Corvette “Zaragoza” (General Zaragoza) was built in 1891 in the Forjes shipyard, in the Havre, France (Forges, Co., in Le Havre). The person in charge of bringing it to México was Brigadier of the Navy Angel Ortiz Monasterio. In its journey, it visited the Ports of Cherbourg, Cadiz and the Island of Puerto Rico and it arrived to Veracruz on February 13th, 1892, giving the control of the ship to Captain Reginal Carey Brenton.
The officers and crew of the Zaragoza are made up of: 1 man-of-war captain, commander, 1 frigate captain, chief of details, 3 first lieutenants, 3 second lieutenants, 2 sup-lieutenants, 3 first marine officers, 20 first midshipmen, 1 first chief engineer, 1 second chief engineer, 2 second engineers, 1 electric engineer, 1 third engineer, 12 mechanical apprentices, 1 first boatswain, 2 second constables, stewards, waiters, quartermasters, gunners, sailors, etc., numbering altogether 139 persons.
The Zaragoza is 213 feet in length, has a displacement of 1,226 tons and a speed of 13 knots, is built of steel, and its armament consists of four or six 7 inch Canat guns, two Nordenfeidt rapid fire guns and two Hotchkiss revolving guns.
Corvette “Zaragoza” was the first ship to navigate around the world under the orders of Commodore Angel Ortiz Monasterio, who had brought it to the country. It was Commodore Ortiz, as well as Captain Reginal Cary Brenton, who as an English instructor, started the trip around the world departing from Tampico on April 5th, 1895 and having Acapulco as their destiny, going through the Magellan Straits. Angel Ortiz Monasterio completed the trip on July 3th, 1897 in Veracruz.
This circumnavigation trip included stops at San Francisco, Honolulu, Yokohama, Nagasaki, Hong Kong, Ceylon, Adam, Portsaid, Tolón and Veracruz, where he finished the first trip around the world made by Mexican sailors.
Its first instruction trip was carried out to Europe, as a celebration of the Centenary of the discovery of America. It attended the inauguration of the monument to Genoese navigator Christopher Columbus in the Port of Palos on October 12th, 1892, with the attendance of other countries such as: England, France, Italy, Portugal, Dutchland, Austria, Argentina, etc. It was also present in the ports of Cadiz and Sevilla during those celebrations.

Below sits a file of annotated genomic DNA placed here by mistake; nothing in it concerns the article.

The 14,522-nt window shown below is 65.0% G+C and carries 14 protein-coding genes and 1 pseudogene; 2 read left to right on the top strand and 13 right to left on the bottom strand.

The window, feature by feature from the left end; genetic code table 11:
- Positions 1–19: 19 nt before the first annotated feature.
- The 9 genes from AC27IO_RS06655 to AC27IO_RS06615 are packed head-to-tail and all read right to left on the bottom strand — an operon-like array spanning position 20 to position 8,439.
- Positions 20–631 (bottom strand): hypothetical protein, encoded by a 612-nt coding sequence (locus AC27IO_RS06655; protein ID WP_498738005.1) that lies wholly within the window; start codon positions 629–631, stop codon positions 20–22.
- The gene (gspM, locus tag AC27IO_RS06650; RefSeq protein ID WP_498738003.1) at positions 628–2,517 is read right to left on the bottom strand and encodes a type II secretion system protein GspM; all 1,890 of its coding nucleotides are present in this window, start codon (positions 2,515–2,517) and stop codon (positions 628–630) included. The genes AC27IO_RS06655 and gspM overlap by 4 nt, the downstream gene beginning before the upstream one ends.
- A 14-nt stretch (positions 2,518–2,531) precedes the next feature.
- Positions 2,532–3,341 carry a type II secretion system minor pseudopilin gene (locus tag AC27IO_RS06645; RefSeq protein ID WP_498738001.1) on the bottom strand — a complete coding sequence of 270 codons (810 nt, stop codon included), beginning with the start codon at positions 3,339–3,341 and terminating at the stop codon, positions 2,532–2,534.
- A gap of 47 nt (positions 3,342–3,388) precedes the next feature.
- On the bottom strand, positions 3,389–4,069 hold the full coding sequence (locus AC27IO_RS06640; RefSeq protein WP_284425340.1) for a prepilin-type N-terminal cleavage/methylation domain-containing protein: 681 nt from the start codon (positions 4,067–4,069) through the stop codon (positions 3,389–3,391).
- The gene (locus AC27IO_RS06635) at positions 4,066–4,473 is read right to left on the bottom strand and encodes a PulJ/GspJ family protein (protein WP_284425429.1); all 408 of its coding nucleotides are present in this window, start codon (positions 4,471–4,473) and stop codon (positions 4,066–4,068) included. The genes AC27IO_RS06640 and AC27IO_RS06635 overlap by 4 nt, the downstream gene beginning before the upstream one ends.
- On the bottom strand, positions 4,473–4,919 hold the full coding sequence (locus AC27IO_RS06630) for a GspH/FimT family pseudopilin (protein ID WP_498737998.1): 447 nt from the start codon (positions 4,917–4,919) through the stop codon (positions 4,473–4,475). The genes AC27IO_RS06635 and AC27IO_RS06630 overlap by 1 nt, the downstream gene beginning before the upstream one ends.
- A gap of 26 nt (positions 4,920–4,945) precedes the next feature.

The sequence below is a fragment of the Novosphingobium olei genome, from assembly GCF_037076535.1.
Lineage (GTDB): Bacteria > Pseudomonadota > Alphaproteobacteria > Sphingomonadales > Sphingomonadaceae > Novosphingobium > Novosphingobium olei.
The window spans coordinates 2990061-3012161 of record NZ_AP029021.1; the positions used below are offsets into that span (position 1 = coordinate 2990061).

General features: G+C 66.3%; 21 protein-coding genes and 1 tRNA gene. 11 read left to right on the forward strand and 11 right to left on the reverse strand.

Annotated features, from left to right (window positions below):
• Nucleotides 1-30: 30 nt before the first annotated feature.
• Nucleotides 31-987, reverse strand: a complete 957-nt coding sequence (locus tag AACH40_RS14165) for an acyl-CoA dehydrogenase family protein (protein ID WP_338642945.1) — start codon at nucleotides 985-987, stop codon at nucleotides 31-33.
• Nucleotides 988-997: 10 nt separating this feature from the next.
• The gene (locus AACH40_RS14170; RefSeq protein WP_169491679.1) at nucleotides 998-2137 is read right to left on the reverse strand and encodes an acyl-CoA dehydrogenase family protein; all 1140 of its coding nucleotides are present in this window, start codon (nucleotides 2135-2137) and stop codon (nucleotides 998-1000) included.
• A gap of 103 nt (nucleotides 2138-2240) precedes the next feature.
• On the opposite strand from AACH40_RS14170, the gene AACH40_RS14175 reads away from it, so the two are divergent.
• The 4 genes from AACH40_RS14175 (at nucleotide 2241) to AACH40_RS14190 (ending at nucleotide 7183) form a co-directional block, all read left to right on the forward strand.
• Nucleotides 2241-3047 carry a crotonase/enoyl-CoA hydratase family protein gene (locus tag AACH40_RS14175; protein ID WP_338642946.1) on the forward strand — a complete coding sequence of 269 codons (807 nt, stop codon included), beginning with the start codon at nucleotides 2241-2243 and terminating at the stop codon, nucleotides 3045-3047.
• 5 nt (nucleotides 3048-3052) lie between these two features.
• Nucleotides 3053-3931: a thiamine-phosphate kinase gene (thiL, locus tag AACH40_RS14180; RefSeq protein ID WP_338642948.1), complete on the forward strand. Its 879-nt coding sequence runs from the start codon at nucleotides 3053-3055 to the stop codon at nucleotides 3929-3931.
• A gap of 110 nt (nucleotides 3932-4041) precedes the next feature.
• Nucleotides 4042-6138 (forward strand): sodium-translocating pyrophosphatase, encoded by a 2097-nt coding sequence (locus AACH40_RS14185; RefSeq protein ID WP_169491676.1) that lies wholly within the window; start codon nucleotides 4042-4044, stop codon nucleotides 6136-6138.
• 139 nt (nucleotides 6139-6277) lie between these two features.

It participated in the Yucatán campaign against rebellious Mayan Indigenous people in 1898-1905 by transporting troops, provisions, ammunitions, etc, to the ports of Progreso, Xcalax, Isla Mujeres, Morelos Port, Cozumel, Bay of the Ascension, Hondo River, etc.
It participated in combat in Tampico’s port from April 8th to May 13th, 1914, when revolutionary troops sieged the port. In telegram dated August 25th, that same year, the commandant of the Gulf’s fleet, Gabriel Carballo, reported to President Venustiano Carranza that chiefs and officers, as well as the crew members of the corvette “Zaragoza” were at his disposal. Varacruz and Zaragoza brought reinforcements to Tampico on March 31. Both ships fired shrapnel shells at the rebel encampment.
Federal officers on the Mexican gunboat Zaragoza had intercepted messages and put in at the Huasteca dock to cut the telephone wire. At the same time they ordered the radio operator to stop his transmissions.
In 1915, it participated against the rebels of Yucatán, transporting troops, material of war and provisions, sanitary material, etc., as well as the surveillance of the coast.
In October, 1919, it escorted the remain of poet Amado Nervo, who died being Mexico’s Ambassador in the Republic of Uruguay.
In summary, corvette “Zaragoza” participated in different acts of the service, Flagship of the Mexican Navy, a Floating Naval School, surveillance of coasts, transporting troops, equipment or participating directly in combat. Since it was purchased until it was decommissioned, it was always in service, becoming the ship that navigated the most in national and international seas.
When being decommissioned and in terrible conditions, corvette “Zaragoza” served during 35 years since the day it incorporated to the National Navy. On March 6th, 1926, Major General Joaquín Amaro, War and Navy Secretary, lowered the flag and the ship was dismantled. It was taken to the Veracruzan shallows, where it was sunken with gunshots and joined the Ship Asia, denominated “Congreso Mexicano”, one of the first ships with which our naval tradition began.
Sources: http://www.semar.gob.mx, The riches of Mexico and its institutions, (1893) By Adolfo Duclós Salinas, The Americana, (1912) by Frederick Converse Beach, George Edwin Rines, Mexico: A geographical sketch (1900),